Commissioner's blog: Tips to buy a used car privately

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If you’re gearing up to buy a used car, you might be thinking about whether to go through a private seller rather than a licensed dealership.

While buying a vehicle privately can be cheaper, it also offers less security, so it’s important to know what steps to take to avoid ending up with a lemon or being scammed out of your money altogether.

Consumer Protection has published a new video covering the various things to bear in mind, including how vehicles purchased through private sellers are not covered by a statutory warranty, meaning it’s a good idea to have it inspected at your own cost prior to purchase.

Depending on the age of the vehicle, you may also be entitled to any remaining period of the manufacturer’s warranty, or any extended warranty that was purchased with the vehicle. Be sure to confirm whether any warranty remains and, if so, arrange with the seller to have it transferred where possible.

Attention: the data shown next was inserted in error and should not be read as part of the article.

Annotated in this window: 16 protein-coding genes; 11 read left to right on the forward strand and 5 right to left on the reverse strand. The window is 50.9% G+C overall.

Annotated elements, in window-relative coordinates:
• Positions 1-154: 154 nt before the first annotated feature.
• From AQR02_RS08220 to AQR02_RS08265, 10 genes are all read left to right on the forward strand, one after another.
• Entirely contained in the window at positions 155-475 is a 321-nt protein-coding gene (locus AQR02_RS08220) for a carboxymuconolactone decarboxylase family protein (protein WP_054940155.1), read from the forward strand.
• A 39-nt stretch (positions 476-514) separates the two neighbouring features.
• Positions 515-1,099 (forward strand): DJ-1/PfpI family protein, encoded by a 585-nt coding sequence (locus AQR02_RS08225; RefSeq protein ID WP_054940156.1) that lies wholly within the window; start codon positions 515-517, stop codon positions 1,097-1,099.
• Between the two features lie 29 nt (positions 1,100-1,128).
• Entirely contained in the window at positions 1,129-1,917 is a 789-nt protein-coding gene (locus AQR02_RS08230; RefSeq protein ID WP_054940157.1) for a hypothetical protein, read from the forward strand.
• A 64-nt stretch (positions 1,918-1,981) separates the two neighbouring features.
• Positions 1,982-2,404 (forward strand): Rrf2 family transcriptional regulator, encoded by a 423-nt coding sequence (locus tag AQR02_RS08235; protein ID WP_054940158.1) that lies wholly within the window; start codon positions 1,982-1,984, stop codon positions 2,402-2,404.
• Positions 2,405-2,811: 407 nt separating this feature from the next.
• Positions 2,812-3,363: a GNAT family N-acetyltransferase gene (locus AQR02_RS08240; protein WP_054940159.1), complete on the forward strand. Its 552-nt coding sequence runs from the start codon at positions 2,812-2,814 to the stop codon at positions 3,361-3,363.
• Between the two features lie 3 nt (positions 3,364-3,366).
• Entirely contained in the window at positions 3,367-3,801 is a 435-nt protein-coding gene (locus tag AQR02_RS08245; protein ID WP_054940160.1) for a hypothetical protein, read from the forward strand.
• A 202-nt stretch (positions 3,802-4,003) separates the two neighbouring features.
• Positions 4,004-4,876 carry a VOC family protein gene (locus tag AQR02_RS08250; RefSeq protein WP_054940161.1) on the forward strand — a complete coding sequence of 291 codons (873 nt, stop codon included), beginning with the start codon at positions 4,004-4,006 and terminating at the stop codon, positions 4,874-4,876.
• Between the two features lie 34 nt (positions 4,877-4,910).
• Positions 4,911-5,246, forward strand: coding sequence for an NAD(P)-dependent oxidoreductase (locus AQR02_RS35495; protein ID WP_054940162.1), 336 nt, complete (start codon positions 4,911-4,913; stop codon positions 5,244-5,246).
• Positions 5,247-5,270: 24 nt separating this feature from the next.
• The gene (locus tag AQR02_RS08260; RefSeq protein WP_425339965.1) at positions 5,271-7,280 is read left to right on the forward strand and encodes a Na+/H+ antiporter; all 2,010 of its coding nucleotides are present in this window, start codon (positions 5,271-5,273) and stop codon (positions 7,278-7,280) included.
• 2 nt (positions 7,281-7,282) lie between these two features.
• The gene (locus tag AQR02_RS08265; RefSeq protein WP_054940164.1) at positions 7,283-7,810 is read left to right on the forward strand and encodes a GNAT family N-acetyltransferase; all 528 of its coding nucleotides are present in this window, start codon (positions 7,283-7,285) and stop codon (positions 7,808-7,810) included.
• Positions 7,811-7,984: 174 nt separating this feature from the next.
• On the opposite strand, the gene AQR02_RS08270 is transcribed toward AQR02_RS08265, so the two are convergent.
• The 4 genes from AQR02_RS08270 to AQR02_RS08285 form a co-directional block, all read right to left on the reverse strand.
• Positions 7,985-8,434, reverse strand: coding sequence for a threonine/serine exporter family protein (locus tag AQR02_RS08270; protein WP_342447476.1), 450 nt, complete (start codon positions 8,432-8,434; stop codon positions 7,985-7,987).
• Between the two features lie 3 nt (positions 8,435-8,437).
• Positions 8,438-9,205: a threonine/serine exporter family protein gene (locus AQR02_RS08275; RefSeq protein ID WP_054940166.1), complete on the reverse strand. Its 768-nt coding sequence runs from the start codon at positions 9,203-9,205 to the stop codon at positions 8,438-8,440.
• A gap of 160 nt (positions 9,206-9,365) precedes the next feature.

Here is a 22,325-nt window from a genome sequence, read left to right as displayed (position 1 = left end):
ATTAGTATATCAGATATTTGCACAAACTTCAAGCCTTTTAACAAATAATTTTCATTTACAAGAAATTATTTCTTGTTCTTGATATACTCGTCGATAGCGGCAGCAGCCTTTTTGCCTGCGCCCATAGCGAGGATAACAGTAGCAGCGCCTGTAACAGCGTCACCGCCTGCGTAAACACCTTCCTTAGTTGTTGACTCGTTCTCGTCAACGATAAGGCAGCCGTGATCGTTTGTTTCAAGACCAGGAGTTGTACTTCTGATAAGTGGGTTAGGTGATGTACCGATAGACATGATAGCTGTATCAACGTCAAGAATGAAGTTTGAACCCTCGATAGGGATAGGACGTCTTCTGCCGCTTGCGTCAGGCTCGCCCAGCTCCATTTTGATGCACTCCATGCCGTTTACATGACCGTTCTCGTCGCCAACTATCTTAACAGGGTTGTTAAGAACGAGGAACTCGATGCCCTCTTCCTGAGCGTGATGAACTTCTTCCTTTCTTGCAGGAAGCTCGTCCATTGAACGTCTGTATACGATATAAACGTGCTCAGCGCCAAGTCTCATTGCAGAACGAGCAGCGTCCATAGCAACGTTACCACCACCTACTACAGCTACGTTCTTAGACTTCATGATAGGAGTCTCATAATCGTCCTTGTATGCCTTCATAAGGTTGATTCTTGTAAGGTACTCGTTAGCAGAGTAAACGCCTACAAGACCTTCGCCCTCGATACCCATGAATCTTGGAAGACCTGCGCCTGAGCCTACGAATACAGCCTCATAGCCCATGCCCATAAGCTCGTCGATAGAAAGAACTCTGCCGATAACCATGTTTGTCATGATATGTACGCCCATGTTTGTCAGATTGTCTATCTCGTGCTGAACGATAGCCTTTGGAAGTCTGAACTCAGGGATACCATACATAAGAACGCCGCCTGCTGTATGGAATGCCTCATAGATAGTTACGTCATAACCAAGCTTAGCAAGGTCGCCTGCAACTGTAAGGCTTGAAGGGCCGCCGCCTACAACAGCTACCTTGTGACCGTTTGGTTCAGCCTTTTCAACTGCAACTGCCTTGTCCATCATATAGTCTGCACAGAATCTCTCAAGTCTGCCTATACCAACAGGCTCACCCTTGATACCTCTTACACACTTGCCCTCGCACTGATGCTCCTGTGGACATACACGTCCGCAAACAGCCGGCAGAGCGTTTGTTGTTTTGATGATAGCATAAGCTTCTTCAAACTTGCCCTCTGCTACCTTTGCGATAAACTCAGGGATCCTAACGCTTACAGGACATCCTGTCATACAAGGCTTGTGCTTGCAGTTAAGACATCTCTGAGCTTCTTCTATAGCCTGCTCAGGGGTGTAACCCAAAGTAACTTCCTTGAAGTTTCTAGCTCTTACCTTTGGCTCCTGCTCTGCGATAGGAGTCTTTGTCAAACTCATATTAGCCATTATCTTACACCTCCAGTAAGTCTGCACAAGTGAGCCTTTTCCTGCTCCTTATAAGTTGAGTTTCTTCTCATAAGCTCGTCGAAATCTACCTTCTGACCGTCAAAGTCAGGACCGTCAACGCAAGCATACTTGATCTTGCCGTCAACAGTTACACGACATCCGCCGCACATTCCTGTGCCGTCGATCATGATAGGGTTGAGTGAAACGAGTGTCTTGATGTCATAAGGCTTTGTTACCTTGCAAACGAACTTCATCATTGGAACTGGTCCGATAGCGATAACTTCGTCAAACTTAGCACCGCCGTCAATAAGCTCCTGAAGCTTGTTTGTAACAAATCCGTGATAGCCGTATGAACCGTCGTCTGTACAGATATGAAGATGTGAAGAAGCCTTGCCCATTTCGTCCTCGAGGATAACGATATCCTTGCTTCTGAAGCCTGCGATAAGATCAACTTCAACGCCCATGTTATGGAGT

Although the Australian Consumer Law provides guarantees as to clear title, undisturbed possession and undisclosed securities, you should still carry out a search of the Personal Property Securities Register (PPSR) to ensure that the vehicle is not stolen, does not have money owing on it or is not a write-off. 

When inspecting the vehicle, check the following information:

  • date and year of manufacture is the same as the date on the vehicle identification plate;
  • the number plate matches that stated on the licence papers;
  • date and year of manufacture is the same as the date on the vehicle identification plate;
  • the vehicle identification number or chassis number in the engine bay matches that stated on the licence registration papers;
  • the vehicle is licensed, and when the licence expires;
  • proof that the person selling the car is the owner, i.e. they have the vehicle licence papers, a sales receipt or driver's licence to help identify who they are.

A price and a method of payment needs to be agreed upon between yourself and the seller, and only proceed if you are completely happy with the purchase.

The video can be viewed on Consumer Protection’s website:

Gary Newcombe city 1
Gary Newcombe city 1, by CP Media

Gary Newcombe

Commissioner for Consumer Protection


Consumer Protection
Media release
28 Oct 2021

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